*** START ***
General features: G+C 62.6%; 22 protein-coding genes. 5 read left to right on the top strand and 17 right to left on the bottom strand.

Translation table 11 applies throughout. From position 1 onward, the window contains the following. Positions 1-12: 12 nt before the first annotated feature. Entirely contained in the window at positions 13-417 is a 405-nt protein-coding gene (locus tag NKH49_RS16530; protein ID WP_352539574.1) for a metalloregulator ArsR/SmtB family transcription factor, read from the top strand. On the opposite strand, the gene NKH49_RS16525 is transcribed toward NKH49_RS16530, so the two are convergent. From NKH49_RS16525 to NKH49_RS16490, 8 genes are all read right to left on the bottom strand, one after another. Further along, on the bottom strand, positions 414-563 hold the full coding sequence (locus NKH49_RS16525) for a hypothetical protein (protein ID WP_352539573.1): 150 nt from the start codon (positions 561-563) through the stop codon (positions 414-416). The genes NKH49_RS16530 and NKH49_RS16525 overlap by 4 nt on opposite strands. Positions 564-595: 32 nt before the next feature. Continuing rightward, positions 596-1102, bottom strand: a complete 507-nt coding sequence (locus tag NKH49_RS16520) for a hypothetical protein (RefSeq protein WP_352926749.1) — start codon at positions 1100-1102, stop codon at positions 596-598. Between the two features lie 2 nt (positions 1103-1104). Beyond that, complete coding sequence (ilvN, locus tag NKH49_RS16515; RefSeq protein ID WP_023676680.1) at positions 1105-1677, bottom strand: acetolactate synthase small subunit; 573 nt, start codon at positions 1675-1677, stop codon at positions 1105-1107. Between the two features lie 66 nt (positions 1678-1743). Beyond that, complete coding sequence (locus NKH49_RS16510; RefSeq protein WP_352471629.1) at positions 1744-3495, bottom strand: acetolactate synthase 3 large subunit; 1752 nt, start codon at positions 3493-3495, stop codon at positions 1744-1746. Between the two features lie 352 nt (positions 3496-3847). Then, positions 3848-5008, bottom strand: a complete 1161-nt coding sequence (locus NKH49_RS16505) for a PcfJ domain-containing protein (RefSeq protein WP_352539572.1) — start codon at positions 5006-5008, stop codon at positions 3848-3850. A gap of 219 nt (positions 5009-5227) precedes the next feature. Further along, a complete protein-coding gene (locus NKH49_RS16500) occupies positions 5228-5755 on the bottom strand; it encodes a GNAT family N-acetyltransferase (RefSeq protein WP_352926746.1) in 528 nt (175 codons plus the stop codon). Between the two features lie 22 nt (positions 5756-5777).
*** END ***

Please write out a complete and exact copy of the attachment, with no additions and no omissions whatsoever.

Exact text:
General features: G+C 62.6%; 22 protein-coding genes. 5 read left to right on the top strand and 17 right to left on the bottom strand.

Translation table 11 applies throughout. From position 1 onward, the window contains the following. Positions 1-12: 12 nt before the first annotated feature. Entirely contained in the window at positions 13-417 is a 405-nt protein-coding gene (locus tag NKH49_RS16530; protein ID WP_352539574.1) for a metalloregulator ArsR/SmtB family transcription factor, read from the top strand. On the opposite strand, the gene NKH49_RS16525 is transcribed toward NKH49_RS16530, so the two are convergent. From NKH49_RS16525 to NKH49_RS16490, 8 genes are all read right to left on the bottom strand, one after another. Further along, on the bottom strand, positions 414-563 hold the full coding sequence (locus NKH49_RS16525) for a hypothetical protein (protein ID WP_352539573.1): 150 nt from the start codon (positions 561-563) through the stop codon (positions 414-416). The genes NKH49_RS16530 and NKH49_RS16525 overlap by 4 nt on opposite strands. Positions 564-595: 32 nt before the next feature. Continuing rightward, positions 596-1102, bottom strand: a complete 507-nt coding sequence (locus tag NKH49_RS16520) for a hypothetical protein (RefSeq protein WP_352926749.1) — start codon at positions 1100-1102, stop codon at positions 596-598. Between the two features lie 2 nt (positions 1103-1104). Beyond that, complete coding sequence (ilvN, locus tag NKH49_RS16515; RefSeq protein ID WP_023676680.1) at positions 1105-1677, bottom strand: acetolactate synthase small subunit; 573 nt, start codon at positions 1675-1677, stop codon at positions 1105-1107. Between the two features lie 66 nt (positions 1678-1743). Beyond that, complete coding sequence (locus NKH49_RS16510; RefSeq protein WP_352471629.1) at positions 1744-3495, bottom strand: acetolactate synthase 3 large subunit; 1752 nt, start codon at positions 3493-3495, stop codon at positions 1744-1746. Between the two features lie 352 nt (positions 3496-3847). Then, positions 3848-5008, bottom strand: a complete 1161-nt coding sequence (locus NKH49_RS16505) for a PcfJ domain-containing protein (RefSeq protein WP_352539572.1) — start codon at positions 5006-5008, stop codon at positions 3848-3850. A gap of 219 nt (positions 5009-5227) precedes the next feature. Further along, a complete protein-coding gene (locus NKH49_RS16500) occupies positions 5228-5755 on the bottom strand; it encodes a GNAT family N-acetyltransferase (RefSeq protein WP_352926746.1) in 528 nt (175 codons plus the stop codon). Between the two features lie 22 nt (positions 5756-5777).